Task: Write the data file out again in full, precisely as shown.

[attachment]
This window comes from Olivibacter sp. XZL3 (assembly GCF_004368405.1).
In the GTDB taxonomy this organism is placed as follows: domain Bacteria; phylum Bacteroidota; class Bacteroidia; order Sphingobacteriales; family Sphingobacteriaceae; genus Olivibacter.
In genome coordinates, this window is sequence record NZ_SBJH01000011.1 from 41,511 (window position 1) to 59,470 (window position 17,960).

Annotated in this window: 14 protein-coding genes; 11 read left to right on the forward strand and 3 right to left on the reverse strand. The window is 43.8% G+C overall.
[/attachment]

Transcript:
This window comes from Olivibacter sp. XZL3 (assembly GCF_004368405.1).
In the GTDB taxonomy this organism is placed as follows: domain Bacteria; phylum Bacteroidota; class Bacteroidia; order Sphingobacteriales; family Sphingobacteriaceae; genus Olivibacter.
In genome coordinates, this window is sequence record NZ_SBJH01000011.1 from 41,511 (window position 1) to 59,470 (window position 17,960).

Annotated in this window: 14 protein-coding genes; 11 read left to right on the forward strand and 3 right to left on the reverse strand. The window is 43.8% G+C overall.